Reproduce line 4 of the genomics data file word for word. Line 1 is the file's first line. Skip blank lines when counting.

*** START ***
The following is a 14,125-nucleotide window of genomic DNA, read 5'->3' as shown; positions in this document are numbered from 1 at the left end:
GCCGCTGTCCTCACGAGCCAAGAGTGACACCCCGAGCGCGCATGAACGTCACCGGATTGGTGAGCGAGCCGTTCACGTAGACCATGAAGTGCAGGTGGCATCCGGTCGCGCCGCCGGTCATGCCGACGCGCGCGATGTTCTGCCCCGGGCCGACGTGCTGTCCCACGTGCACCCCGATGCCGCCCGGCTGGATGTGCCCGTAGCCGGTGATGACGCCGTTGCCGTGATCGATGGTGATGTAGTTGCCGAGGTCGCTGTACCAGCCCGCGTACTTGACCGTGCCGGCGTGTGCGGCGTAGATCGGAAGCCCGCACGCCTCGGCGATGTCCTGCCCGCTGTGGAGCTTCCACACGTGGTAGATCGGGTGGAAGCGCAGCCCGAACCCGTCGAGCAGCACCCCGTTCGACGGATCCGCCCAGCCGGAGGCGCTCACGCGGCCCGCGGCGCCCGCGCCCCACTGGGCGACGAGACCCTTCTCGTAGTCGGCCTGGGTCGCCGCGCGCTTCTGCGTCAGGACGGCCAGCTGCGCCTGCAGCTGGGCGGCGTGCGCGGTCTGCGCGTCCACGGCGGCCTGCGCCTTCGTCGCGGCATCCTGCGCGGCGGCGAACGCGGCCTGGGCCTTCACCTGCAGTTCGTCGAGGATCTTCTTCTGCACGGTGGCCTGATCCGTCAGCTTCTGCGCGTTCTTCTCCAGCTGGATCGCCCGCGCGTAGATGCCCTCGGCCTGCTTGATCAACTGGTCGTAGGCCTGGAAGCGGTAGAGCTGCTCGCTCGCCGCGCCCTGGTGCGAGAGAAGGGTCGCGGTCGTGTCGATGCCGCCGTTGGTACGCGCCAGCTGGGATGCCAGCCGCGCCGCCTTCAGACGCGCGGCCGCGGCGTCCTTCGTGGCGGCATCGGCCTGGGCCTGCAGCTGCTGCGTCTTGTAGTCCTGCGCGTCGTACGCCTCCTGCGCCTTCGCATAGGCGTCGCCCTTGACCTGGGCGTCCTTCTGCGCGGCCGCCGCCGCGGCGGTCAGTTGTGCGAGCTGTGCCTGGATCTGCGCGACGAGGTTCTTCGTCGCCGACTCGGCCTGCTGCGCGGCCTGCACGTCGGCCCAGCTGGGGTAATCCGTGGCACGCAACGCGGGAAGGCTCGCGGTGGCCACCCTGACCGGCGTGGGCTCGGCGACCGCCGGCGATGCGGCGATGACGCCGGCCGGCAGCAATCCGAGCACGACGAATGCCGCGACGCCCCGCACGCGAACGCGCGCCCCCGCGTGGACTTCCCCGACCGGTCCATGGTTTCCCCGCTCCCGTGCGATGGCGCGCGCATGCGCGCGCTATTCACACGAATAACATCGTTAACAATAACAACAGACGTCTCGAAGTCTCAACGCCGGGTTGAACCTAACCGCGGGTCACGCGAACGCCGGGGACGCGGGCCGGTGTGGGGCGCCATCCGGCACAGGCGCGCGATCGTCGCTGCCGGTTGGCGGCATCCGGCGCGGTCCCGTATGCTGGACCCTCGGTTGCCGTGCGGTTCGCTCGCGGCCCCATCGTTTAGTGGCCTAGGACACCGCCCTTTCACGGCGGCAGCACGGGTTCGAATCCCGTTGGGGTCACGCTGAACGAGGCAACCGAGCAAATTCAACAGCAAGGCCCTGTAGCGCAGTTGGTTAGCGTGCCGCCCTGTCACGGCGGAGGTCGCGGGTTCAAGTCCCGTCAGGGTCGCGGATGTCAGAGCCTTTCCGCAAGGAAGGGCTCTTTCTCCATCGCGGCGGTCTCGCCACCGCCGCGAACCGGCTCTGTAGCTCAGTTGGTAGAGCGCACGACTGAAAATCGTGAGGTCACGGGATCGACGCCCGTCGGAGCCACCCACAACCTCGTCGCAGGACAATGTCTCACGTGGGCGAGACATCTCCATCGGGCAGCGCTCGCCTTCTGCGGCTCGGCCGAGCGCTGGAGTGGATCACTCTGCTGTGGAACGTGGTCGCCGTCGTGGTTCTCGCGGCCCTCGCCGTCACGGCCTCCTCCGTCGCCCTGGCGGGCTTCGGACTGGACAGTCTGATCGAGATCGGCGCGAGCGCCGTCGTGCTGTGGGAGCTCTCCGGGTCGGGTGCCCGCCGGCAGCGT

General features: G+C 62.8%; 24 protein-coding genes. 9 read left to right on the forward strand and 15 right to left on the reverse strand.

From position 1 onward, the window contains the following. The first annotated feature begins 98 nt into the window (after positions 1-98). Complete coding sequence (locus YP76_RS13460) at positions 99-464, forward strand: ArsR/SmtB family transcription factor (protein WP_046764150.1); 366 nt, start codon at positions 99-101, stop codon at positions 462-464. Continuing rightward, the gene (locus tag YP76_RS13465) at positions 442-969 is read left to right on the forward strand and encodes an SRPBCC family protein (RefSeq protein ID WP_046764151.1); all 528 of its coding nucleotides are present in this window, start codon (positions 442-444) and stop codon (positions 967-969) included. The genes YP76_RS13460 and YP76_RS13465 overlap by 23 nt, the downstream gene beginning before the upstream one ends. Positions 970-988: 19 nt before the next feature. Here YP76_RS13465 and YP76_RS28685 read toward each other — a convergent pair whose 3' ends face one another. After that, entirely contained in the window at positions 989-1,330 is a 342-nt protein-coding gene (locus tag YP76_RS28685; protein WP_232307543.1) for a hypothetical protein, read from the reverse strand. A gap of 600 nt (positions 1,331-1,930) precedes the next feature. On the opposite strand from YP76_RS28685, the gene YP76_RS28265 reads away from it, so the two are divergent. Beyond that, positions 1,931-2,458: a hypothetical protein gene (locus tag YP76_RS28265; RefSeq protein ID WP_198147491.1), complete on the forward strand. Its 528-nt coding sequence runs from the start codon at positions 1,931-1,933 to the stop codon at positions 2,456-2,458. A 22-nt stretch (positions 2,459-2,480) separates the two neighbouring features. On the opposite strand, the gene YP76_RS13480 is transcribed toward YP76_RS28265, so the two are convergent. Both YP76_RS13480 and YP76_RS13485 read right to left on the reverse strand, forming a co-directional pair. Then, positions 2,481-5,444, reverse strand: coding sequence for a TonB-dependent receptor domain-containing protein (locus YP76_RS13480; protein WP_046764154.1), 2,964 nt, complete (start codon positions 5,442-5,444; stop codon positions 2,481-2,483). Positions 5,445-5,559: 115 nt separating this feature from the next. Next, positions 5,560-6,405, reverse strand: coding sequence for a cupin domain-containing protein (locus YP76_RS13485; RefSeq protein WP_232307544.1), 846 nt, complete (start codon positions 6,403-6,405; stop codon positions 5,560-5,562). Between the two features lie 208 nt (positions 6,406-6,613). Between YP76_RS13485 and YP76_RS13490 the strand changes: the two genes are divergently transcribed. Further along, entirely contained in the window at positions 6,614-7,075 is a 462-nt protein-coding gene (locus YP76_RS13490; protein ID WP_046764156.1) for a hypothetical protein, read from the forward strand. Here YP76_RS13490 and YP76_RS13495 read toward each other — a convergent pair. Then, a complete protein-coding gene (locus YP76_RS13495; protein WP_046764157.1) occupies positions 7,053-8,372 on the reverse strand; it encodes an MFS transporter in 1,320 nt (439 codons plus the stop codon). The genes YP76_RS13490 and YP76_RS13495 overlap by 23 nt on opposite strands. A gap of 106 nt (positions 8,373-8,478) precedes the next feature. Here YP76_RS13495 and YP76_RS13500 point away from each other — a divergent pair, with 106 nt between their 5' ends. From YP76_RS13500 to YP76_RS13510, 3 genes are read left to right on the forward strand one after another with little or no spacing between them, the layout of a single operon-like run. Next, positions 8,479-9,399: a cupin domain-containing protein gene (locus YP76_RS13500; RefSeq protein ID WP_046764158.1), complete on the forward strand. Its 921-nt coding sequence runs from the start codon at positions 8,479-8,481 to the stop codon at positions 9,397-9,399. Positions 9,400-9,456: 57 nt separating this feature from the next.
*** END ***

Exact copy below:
From position 1 onward, the window contains the following. The first annotated feature begins 98 nt into the window (after positions 1-98). Complete coding sequence (locus YP76_RS13460) at positions 99-464, forward strand: ArsR/SmtB family transcription factor (protein WP_046764150.1); 366 nt, start codon at positions 99-101, stop codon at positions 462-464. Continuing rightward, the gene (locus tag YP76_RS13465) at positions 442-969 is read left to right on the forward strand and encodes an SRPBCC family protein (RefSeq protein ID WP_046764151.1); all 528 of its coding nucleotides are present in this window, start codon (positions 442-444) and stop codon (positions 967-969) included. The genes YP76_RS13460 and YP76_RS13465 overlap by 23 nt, the downstream gene beginning before the upstream one ends. Positions 970-988: 19 nt before the next feature. Here YP76_RS13465 and YP76_RS28685 read toward each other — a convergent pair whose 3' ends face one another. After that, entirely contained in the window at positions 989-1,330 is a 342-nt protein-coding gene (locus tag YP76_RS28685; protein WP_232307543.1) for a hypothetical protein, read from the reverse strand. A gap of 600 nt (positions 1,331-1,930) precedes the next feature. On the opposite strand from YP76_RS28685, the gene YP76_RS28265 reads away from it, so the two are divergent. Beyond that, positions 1,931-2,458: a hypothetical protein gene (locus tag YP76_RS28265; RefSeq protein ID WP_198147491.1), complete on the forward strand. Its 528-nt coding sequence runs from the start codon at positions 1,931-1,933 to the stop codon at positions 2,456-2,458. A 22-nt stretch (positions 2,459-2,480) separates the two neighbouring features. On the opposite strand, the gene YP76_RS13480 is transcribed toward YP76_RS28265, so the two are convergent. Both YP76_RS13480 and YP76_RS13485 read right to left on the reverse strand, forming a co-directional pair. Then, positions 2,481-5,444, reverse strand: coding sequence for a TonB-dependent receptor domain-containing protein (locus YP76_RS13480; protein WP_046764154.1), 2,964 nt, complete (start codon positions 5,442-5,444; stop codon positions 2,481-2,483). Positions 5,445-5,559: 115 nt separating this feature from the next. Next, positions 5,560-6,405, reverse strand: coding sequence for a cupin domain-containing protein (locus YP76_RS13485; RefSeq protein WP_232307544.1), 846 nt, complete (start codon positions 6,403-6,405; stop codon positions 5,560-5,562). Between the two features lie 208 nt (positions 6,406-6,613). Between YP76_RS13485 and YP76_RS13490 the strand changes: the two genes are divergently transcribed. Further along, entirely contained in the window at positions 6,614-7,075 is a 462-nt protein-coding gene (locus YP76_RS13490; protein ID WP_046764156.1) for a hypothetical protein, read from the forward strand. Here YP76_RS13490 and YP76_RS13495 read toward each other — a convergent pair. Then, a complete protein-coding gene (locus YP76_RS13495; protein WP_046764157.1) occupies positions 7,053-8,372 on the reverse strand; it encodes an MFS transporter in 1,320 nt (439 codons plus the stop codon). The genes YP76_RS13490 and YP76_RS13495 overlap by 23 nt on opposite strands. A gap of 106 nt (positions 8,373-8,478) precedes the next feature. Here YP76_RS13495 and YP76_RS13500 point away from each other — a divergent pair, with 106 nt between their 5' ends. From YP76_RS13500 to YP76_RS13510, 3 genes are read left to right on the forward strand one after another with little or no spacing between them, the layout of a single operon-like run. Next, positions 8,479-9,399: a cupin domain-containing protein gene (locus YP76_RS13500; RefSeq protein ID WP_046764158.1), complete on the forward strand. Its 921-nt coding sequence runs from the start codon at positions 8,479-8,481 to the stop codon at positions 9,397-9,399. Positions 9,400-9,456: 57 nt separating this feature from the next.